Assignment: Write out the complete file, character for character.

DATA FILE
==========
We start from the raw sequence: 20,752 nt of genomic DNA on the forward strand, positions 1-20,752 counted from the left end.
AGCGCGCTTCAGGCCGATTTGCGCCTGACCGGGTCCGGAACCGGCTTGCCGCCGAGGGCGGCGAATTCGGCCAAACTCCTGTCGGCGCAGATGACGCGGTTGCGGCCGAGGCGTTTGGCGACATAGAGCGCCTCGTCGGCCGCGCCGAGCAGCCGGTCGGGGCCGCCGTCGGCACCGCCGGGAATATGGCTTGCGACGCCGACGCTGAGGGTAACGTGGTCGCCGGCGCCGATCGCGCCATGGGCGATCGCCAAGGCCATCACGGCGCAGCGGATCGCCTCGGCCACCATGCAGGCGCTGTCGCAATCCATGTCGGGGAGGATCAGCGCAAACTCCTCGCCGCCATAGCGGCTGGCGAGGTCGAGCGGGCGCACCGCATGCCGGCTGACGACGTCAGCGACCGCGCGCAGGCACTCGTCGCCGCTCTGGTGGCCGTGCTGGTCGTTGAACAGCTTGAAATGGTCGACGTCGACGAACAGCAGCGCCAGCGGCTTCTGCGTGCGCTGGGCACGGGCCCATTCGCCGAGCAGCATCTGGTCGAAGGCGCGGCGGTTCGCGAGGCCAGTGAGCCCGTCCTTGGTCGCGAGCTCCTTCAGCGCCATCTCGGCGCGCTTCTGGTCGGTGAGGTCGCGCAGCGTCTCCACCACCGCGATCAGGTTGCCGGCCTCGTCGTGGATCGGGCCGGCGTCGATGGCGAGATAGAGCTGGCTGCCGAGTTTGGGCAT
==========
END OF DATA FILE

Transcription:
We start from the raw sequence: 20,752 nt of genomic DNA on the forward strand, positions 1-20,752 counted from the left end.
AGCGCGCTTCAGGCCGATTTGCGCCTGACCGGGTCCGGAACCGGCTTGCCGCCGAGGGCGGCGAATTCGGCCAAACTCCTGTCGGCGCAGATGACGCGGTTGCGGCCGAGGCGTTTGGCGACATAGAGCGCCTCGTCGGCCGCGCCGAGCAGCCGGTCGGGGCCGCCGTCGGCACCGCCGGGAATATGGCTTGCGACGCCGACGCTGAGGGTAACGTGGTCGCCGGCGCCGATCGCGCCATGGGCGATCGCCAAGGCCATCACGGCGCAGCGGATCGCCTCGGCCACCATGCAGGCGCTGTCGCAATCCATGTCGGGGAGGATCAGCGCAAACTCCTCGCCGCCATAGCGGCTGGCGAGGTCGAGCGGGCGCACCGCATGCCGGCTGACGACGTCAGCGACCGCGCGCAGGCACTCGTCGCCGCTCTGGTGGCCGTGCTGGTCGTTGAACAGCTTGAAATGGTCGACGTCGACGAACAGCAGCGCCAGCGGCTTCTGCGTGCGCTGGGCACGGGCCCATTCGCCGAGCAGCATCTGGTCGAAGGCGCGGCGGTTCGCGAGGCCAGTGAGCCCGTCCTTGGTCGCGAGCTCCTTCAGCGCCATCTCGGCGCGCTTCTGGTCGGTGAGGTCGCGCAGCGTCTCCACCACCGCGATCAGGTTGCCGGCCTCGTCGTGGATCGGGCCGGCGTCGATGGCGAGATAGAGCTGGCTGCCGAGTTTGGGCAT